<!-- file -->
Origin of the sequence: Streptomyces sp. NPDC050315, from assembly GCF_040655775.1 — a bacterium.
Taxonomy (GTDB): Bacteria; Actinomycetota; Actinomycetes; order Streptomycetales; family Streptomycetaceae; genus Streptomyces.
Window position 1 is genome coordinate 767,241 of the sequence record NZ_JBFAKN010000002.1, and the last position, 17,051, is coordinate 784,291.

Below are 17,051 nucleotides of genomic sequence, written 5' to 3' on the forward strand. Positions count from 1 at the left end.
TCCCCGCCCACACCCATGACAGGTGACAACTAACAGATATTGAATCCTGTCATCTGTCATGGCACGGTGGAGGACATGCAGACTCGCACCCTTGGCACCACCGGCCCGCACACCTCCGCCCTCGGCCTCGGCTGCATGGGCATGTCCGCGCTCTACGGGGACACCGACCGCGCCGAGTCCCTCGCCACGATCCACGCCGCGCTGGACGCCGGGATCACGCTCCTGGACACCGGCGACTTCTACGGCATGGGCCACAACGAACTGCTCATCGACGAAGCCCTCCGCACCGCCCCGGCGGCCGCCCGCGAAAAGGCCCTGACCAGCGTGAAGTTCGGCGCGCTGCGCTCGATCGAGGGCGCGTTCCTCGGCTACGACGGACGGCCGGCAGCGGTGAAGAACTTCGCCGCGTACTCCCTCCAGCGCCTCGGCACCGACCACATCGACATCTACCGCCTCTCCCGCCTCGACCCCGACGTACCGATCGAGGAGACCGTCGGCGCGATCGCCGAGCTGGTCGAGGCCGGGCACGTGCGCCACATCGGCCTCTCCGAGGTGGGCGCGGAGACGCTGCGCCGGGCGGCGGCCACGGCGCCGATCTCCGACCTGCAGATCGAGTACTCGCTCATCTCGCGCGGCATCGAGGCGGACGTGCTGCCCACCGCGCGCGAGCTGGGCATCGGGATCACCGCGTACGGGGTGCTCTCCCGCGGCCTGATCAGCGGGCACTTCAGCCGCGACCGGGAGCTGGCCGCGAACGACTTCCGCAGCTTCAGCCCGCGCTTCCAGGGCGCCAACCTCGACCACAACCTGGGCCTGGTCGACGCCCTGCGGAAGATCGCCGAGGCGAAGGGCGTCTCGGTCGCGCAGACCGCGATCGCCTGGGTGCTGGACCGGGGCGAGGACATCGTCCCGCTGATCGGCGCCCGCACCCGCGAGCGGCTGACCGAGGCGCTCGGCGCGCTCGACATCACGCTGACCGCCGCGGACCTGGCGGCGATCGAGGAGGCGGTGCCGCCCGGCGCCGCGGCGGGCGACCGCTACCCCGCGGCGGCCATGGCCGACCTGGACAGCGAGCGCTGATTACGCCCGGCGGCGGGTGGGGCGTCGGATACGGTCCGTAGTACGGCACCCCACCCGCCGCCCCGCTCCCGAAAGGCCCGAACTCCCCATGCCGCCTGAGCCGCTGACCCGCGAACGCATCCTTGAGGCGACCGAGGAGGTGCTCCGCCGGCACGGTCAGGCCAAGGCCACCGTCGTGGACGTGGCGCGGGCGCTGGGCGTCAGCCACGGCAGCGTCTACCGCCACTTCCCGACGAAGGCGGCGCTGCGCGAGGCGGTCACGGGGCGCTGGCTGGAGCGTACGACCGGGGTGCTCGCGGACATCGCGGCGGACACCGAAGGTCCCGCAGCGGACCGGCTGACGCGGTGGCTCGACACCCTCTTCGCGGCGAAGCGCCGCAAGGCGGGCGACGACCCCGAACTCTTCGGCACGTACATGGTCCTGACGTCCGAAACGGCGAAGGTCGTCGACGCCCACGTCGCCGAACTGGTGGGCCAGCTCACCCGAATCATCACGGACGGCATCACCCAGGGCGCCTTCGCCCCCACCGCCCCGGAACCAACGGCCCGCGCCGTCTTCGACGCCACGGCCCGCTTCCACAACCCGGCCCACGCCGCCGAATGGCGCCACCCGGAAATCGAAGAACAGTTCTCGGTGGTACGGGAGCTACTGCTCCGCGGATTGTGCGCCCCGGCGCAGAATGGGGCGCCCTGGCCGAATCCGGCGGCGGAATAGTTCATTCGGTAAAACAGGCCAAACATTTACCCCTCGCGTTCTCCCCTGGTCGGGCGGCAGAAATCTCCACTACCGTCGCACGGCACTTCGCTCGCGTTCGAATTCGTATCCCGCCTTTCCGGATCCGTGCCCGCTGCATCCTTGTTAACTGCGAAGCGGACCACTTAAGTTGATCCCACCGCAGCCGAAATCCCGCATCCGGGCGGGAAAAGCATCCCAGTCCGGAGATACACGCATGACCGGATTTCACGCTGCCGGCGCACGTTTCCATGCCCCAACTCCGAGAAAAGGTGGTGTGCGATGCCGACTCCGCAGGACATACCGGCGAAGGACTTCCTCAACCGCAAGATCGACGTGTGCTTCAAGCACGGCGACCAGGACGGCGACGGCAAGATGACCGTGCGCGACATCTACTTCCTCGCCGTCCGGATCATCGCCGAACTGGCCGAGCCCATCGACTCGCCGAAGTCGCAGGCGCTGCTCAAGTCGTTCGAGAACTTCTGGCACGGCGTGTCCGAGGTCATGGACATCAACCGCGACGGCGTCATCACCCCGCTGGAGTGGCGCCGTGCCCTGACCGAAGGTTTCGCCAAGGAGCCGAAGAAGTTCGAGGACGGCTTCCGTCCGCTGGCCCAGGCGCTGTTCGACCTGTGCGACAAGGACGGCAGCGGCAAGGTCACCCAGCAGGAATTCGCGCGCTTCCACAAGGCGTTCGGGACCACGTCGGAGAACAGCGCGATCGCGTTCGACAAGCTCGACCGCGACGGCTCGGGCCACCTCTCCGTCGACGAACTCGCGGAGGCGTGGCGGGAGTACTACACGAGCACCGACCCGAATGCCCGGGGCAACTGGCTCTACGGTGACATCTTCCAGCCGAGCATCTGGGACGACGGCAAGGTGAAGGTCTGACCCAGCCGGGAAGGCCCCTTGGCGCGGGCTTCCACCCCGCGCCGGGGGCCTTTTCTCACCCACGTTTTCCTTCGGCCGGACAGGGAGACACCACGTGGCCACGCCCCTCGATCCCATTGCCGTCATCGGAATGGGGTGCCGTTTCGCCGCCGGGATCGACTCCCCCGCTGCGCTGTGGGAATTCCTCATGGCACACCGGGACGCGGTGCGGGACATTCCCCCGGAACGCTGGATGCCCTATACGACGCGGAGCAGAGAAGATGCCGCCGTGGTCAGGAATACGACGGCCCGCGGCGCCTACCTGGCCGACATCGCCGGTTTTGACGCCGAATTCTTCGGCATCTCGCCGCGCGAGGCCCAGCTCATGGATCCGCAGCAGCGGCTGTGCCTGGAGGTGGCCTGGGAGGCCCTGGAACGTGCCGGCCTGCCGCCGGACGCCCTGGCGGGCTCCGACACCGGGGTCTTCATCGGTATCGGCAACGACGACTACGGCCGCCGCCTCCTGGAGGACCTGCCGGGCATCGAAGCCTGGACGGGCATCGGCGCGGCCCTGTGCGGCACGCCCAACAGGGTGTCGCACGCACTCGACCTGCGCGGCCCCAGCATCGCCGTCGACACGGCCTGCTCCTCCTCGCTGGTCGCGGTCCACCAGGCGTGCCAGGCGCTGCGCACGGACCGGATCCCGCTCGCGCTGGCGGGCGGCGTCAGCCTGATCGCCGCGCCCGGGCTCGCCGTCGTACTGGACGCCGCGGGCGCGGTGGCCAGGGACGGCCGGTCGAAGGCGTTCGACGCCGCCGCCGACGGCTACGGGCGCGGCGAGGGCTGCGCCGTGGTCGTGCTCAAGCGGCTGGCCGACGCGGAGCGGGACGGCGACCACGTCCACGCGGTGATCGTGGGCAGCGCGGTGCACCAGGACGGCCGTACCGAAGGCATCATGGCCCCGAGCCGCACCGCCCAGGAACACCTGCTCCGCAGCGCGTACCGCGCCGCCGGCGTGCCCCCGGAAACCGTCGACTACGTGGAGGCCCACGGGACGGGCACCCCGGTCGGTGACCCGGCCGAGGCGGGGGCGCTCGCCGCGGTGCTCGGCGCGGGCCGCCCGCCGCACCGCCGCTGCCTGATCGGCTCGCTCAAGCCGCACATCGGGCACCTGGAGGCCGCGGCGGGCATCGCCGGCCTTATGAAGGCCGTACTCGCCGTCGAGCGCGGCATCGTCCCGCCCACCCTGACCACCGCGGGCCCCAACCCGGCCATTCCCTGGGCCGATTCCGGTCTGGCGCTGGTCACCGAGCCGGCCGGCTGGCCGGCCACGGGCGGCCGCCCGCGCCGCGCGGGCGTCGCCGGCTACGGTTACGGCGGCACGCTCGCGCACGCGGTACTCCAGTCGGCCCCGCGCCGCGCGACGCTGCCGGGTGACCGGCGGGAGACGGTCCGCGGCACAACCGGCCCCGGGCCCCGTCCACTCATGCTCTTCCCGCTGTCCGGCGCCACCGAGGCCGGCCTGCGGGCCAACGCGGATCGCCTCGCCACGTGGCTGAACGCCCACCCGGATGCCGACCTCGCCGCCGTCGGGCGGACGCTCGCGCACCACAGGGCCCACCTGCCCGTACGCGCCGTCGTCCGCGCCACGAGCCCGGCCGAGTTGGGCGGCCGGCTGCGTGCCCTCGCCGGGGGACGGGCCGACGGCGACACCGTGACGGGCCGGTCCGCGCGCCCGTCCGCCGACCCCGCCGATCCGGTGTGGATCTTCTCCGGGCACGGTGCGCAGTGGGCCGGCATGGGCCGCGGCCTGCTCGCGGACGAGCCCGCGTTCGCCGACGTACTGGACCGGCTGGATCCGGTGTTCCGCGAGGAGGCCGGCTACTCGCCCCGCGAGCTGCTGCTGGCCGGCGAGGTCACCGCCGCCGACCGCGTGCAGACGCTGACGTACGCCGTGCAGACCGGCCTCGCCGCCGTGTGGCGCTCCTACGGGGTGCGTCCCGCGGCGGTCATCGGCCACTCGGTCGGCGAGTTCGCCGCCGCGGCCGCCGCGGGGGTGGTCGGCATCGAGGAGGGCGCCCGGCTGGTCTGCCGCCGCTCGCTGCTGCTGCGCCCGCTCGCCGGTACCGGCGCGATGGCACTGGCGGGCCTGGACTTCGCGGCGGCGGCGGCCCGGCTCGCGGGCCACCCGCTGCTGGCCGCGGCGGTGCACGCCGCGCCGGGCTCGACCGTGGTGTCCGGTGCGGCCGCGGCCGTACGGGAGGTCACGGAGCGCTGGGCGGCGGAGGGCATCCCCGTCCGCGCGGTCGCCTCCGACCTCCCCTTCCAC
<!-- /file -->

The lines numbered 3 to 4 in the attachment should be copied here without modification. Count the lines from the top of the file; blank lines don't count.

Window position 1 is genome coordinate 767,241 of the sequence record NZ_JBFAKN010000002.1, and the last position, 17,051, is coordinate 784,291.

Below are 17,051 nucleotides of genomic sequence, written 5' to 3' on the forward strand. Positions count from 1 at the left end.